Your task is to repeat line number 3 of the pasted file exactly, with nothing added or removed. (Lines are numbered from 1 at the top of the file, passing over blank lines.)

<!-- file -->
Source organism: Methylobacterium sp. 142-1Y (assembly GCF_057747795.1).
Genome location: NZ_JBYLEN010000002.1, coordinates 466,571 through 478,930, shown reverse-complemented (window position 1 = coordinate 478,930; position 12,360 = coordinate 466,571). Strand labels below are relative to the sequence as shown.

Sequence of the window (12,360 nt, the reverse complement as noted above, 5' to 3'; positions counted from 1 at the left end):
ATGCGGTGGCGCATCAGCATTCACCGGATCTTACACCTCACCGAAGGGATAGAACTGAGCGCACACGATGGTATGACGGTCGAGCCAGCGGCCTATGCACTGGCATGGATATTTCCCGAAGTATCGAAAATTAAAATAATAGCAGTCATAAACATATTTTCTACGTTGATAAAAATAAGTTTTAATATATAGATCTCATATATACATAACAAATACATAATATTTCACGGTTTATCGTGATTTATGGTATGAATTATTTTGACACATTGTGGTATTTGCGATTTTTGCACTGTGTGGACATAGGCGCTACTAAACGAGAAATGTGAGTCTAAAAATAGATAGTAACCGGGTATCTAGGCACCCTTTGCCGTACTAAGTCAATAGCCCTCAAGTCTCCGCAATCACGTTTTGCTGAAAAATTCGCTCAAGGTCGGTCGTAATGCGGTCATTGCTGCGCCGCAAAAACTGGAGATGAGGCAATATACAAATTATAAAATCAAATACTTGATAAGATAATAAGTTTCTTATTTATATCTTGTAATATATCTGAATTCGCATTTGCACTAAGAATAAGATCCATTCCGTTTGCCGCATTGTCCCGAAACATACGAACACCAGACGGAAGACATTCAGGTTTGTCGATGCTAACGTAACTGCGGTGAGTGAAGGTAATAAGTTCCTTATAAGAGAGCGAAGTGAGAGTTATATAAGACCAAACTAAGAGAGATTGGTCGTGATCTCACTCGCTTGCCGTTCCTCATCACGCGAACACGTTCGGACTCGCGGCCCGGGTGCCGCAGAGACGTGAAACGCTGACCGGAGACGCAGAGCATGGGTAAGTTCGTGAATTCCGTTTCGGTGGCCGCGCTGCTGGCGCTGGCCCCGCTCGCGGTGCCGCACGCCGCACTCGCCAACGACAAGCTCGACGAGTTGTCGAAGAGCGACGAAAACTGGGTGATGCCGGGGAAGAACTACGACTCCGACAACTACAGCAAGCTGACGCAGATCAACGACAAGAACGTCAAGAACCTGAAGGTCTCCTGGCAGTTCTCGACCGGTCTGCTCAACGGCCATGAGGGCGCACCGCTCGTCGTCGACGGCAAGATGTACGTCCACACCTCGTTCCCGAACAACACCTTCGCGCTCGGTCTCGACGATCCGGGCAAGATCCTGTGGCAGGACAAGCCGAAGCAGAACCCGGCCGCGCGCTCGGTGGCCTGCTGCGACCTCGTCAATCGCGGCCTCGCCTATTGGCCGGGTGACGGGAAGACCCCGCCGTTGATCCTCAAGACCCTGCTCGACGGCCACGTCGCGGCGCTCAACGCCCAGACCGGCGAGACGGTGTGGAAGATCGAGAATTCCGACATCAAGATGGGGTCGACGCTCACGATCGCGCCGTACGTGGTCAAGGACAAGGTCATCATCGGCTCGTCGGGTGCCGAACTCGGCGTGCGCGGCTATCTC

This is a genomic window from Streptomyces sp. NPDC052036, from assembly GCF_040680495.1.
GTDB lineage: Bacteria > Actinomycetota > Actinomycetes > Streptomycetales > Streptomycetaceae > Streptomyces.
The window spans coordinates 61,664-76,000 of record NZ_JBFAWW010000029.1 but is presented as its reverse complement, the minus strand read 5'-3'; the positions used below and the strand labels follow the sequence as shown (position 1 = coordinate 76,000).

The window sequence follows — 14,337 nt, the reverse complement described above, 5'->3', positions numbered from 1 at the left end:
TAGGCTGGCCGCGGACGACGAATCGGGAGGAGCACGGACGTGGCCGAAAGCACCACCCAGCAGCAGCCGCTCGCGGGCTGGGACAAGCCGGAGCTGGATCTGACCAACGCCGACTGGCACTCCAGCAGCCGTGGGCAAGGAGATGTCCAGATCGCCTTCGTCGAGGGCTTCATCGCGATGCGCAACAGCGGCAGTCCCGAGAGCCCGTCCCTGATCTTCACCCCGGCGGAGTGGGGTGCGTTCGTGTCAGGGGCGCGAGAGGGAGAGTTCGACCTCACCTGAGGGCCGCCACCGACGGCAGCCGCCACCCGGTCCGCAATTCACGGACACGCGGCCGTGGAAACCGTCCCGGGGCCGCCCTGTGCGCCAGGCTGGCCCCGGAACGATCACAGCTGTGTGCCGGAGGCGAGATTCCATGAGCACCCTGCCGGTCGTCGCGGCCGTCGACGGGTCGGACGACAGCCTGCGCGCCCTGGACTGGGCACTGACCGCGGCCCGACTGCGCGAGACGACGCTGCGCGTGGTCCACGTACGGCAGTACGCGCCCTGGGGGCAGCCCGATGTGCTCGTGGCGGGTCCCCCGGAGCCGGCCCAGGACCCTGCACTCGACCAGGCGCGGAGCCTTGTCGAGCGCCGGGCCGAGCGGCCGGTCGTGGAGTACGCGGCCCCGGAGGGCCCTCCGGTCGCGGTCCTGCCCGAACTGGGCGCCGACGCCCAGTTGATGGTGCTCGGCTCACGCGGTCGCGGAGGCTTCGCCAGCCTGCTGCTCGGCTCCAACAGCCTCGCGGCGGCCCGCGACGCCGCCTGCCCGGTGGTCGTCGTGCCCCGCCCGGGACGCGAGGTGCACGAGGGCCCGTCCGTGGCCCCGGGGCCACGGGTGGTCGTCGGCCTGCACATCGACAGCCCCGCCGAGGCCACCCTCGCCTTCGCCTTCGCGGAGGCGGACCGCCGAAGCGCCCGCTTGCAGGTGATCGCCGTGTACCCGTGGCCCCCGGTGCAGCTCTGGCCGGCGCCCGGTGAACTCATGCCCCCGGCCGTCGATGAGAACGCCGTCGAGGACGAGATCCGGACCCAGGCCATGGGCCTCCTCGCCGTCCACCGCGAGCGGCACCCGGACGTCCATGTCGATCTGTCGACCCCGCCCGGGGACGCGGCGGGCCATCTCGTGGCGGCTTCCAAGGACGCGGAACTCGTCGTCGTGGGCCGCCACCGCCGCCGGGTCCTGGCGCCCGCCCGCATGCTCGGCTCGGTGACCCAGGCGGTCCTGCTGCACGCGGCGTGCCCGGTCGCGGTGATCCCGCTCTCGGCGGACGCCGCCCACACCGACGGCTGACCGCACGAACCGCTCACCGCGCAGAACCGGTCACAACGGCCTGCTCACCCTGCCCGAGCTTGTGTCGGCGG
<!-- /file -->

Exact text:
Sequence of the window (12,360 nt, the reverse complement as noted above, 5' to 3'; positions counted from 1 at the left end):